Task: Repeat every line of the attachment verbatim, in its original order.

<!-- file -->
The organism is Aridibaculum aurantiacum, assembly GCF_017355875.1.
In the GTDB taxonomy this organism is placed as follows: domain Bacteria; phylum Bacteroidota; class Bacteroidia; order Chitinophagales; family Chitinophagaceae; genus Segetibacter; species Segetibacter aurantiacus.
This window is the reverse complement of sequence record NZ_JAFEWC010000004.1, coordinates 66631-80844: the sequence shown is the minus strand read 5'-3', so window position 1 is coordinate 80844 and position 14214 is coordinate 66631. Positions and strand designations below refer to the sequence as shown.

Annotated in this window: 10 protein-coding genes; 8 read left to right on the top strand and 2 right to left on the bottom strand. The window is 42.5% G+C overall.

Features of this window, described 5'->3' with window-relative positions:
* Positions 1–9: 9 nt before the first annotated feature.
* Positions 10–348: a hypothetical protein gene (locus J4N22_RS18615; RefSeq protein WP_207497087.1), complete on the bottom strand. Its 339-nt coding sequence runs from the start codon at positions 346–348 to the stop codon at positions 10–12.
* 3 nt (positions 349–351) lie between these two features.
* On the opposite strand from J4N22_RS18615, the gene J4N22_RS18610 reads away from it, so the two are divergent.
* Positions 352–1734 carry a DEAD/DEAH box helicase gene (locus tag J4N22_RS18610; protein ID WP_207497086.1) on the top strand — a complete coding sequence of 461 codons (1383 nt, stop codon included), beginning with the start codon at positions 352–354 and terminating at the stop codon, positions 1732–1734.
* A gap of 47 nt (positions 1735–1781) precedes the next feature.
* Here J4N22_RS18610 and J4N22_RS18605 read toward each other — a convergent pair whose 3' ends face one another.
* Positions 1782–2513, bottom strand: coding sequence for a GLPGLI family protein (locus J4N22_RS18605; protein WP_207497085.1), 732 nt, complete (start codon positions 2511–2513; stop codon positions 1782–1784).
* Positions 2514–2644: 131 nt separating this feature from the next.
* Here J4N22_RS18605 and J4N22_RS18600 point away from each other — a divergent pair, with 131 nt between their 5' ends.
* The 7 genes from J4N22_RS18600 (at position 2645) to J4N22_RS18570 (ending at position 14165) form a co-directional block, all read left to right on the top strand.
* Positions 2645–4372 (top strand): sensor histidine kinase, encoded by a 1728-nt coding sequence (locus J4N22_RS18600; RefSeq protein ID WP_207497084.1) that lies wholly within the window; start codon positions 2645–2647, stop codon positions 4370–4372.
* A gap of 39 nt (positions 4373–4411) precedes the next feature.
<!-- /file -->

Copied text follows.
The organism is Aridibaculum aurantiacum, assembly GCF_017355875.1.
In the GTDB taxonomy this organism is placed as follows: domain Bacteria; phylum Bacteroidota; class Bacteroidia; order Chitinophagales; family Chitinophagaceae; genus Segetibacter; species Segetibacter aurantiacus.
This window is the reverse complement of sequence record NZ_JAFEWC010000004.1, coordinates 66631-80844: the sequence shown is the minus strand read 5'-3', so window position 1 is coordinate 80844 and position 14214 is coordinate 66631. Positions and strand designations below refer to the sequence as shown.

Annotated in this window: 10 protein-coding genes; 8 read left to right on the top strand and 2 right to left on the bottom strand. The window is 42.5% G+C overall.

Features of this window, described 5'->3' with window-relative positions:
* Positions 1–9: 9 nt before the first annotated feature.
* Positions 10–348: a hypothetical protein gene (locus J4N22_RS18615; RefSeq protein WP_207497087.1), complete on the bottom strand. Its 339-nt coding sequence runs from the start codon at positions 346–348 to the stop codon at positions 10–12.
* 3 nt (positions 349–351) lie between these two features.
* On the opposite strand from J4N22_RS18615, the gene J4N22_RS18610 reads away from it, so the two are divergent.
* Positions 352–1734 carry a DEAD/DEAH box helicase gene (locus tag J4N22_RS18610; protein ID WP_207497086.1) on the top strand — a complete coding sequence of 461 codons (1383 nt, stop codon included), beginning with the start codon at positions 352–354 and terminating at the stop codon, positions 1732–1734.
* A gap of 47 nt (positions 1735–1781) precedes the next feature.
* Here J4N22_RS18610 and J4N22_RS18605 read toward each other — a convergent pair whose 3' ends face one another.
* Positions 1782–2513, bottom strand: coding sequence for a GLPGLI family protein (locus J4N22_RS18605; protein WP_207497085.1), 732 nt, complete (start codon positions 2511–2513; stop codon positions 1782–1784).
* Positions 2514–2644: 131 nt separating this feature from the next.
* Here J4N22_RS18605 and J4N22_RS18600 point away from each other — a divergent pair, with 131 nt between their 5' ends.
* The 7 genes from J4N22_RS18600 (at position 2645) to J4N22_RS18570 (ending at position 14165) form a co-directional block, all read left to right on the top strand.
* Positions 2645–4372 (top strand): sensor histidine kinase, encoded by a 1728-nt coding sequence (locus J4N22_RS18600; RefSeq protein ID WP_207497084.1) that lies wholly within the window; start codon positions 2645–2647, stop codon positions 4370–4372.
* A gap of 39 nt (positions 4373–4411) precedes the next feature.